Orbital transformations to reduce the 1-norm of the electronic structure Hamiltonian for quantum computing applications

Emiel Koridon, Saad Yalouz, Bruno Senjean*, Francesco Buda, Thomas E. Obrien, Lucas Visscher

*Corresponding author for this work

Research output: Contribution to JournalArticleAcademicpeer-review


Reducing the complexity of quantum algorithms to treat quantum chemistry problems is essential to demonstrate an eventual quantum advantage of noisy-intermediate scale quantum devices over their classical counterpart. Significant improvements have been made recently to simulate the time-evolution operator U(t)=eiĤt, where Ĥ is the electronic structure Hamiltonian, or to simulate Ĥ directly (when written as a linear combination of unitaries) by using block encoding or qubitization techniques. A fundamental measure quantifying the practical implementation complexity of these quantum algorithms is the so-called 1-norm of the qubit representation of the Hamiltonian, which can be reduced by writing the Hamiltonian in factorized or tensor-hypercontracted forms, for instance. In this paper, we investigate the effect of classical preoptimization of the electronic structure Hamiltonian representation, via single-particle basis transformation, on the 1-norm. Specifically, we employ several localization schemes and benchmark the 1-norm of several systems of different sizes (number of atoms and active space sizes). We also derive a formula for the 1-norm as a function of the electronic integrals and use this quantity as a cost function for an orbital-optimization scheme that improves over localization schemes. This paper gives more insights about the importance of the 1-norm in quantum computing for quantum chemistry and provides simple ways of decreasing its value to reduce the complexity of quantum algorithms.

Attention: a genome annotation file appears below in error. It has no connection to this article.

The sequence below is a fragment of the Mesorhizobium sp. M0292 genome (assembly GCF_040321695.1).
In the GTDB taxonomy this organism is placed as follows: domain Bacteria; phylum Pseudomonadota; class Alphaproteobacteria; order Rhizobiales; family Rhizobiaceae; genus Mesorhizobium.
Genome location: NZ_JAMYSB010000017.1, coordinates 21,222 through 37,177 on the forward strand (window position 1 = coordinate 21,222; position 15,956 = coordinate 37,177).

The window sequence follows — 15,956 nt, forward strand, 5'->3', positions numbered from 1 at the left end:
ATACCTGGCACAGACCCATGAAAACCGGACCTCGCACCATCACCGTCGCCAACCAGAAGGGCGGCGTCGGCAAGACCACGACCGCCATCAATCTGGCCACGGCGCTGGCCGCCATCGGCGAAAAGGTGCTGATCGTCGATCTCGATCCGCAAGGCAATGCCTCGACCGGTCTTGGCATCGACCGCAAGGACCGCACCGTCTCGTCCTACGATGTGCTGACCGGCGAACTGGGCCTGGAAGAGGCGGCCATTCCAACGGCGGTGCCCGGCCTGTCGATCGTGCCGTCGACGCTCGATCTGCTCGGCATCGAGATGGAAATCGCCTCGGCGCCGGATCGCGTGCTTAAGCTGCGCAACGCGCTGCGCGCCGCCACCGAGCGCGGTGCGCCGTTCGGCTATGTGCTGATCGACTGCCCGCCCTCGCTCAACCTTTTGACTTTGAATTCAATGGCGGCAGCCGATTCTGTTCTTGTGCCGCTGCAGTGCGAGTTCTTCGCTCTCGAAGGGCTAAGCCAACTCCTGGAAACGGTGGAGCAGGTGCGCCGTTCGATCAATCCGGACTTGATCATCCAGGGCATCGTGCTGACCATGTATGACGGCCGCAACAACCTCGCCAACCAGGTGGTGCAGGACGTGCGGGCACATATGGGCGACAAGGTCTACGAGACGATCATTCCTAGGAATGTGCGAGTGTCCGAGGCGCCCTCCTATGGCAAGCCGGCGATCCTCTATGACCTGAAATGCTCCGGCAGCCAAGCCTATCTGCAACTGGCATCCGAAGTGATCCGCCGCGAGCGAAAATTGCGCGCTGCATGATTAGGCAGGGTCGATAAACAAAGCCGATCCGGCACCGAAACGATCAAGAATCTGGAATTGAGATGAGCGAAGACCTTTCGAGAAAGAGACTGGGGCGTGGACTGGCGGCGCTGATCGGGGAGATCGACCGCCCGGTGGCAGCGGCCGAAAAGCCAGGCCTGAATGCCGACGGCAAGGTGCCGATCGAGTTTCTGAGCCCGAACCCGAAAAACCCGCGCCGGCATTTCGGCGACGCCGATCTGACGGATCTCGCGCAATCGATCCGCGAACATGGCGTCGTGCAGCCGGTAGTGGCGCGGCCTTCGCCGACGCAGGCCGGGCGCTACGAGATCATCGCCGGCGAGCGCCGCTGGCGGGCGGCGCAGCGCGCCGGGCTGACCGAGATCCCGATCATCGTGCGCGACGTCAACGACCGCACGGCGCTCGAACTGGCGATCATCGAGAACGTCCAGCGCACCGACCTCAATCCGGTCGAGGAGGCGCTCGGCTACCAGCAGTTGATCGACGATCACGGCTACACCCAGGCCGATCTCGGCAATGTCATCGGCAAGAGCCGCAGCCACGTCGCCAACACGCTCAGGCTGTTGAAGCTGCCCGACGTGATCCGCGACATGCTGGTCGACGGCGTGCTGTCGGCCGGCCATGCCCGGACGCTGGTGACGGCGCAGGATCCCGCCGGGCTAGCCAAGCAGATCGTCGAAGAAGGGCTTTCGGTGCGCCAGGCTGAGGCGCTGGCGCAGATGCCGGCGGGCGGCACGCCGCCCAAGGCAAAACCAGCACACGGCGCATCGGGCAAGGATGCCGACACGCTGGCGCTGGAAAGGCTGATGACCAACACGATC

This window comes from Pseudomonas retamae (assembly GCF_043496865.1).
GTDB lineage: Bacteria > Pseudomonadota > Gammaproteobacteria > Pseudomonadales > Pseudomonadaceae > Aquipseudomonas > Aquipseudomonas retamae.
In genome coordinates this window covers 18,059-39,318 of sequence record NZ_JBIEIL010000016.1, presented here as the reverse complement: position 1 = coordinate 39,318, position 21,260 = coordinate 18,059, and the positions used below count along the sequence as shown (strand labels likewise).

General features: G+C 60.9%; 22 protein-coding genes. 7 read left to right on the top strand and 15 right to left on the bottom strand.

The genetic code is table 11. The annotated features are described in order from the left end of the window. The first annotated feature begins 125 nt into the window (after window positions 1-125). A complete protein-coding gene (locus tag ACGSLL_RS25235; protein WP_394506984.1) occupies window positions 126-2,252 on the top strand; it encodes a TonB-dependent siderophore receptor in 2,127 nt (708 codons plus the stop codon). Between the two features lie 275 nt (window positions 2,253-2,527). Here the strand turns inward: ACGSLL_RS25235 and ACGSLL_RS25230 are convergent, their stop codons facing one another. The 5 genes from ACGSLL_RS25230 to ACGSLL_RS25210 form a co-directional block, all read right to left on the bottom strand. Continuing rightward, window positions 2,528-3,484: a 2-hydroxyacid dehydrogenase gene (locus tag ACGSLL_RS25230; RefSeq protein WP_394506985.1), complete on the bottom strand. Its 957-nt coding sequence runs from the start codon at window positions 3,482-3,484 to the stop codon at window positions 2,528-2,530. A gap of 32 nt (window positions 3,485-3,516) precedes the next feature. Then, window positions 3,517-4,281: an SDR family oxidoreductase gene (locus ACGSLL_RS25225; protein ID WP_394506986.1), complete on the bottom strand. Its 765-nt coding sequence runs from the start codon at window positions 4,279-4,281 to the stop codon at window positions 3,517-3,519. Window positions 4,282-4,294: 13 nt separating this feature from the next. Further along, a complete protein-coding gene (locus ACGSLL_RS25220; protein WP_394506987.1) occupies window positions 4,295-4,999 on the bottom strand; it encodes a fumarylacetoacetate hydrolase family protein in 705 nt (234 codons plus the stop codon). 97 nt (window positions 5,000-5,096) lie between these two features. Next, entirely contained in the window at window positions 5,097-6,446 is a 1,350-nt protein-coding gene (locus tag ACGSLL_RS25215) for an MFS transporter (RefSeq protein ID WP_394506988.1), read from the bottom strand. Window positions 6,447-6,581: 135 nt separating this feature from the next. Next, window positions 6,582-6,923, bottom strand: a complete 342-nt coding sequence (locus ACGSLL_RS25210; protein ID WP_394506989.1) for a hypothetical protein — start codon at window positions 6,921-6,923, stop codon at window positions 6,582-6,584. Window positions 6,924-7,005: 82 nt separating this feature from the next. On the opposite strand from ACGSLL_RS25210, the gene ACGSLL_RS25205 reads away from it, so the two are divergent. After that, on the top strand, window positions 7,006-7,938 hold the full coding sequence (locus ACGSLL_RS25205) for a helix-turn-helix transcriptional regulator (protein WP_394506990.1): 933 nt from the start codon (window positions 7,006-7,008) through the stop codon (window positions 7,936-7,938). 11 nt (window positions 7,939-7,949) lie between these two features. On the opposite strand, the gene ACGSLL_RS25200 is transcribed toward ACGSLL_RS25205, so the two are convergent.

Original languageEnglish
Article number033127
Pages (from-to)1-16
Number of pages16
JournalPhysical Review Research
Issue number3
Early online date6 Aug 2021
Publication statusPublished - Sept 2021

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© 2021 authors. Published by the American Physical Society.

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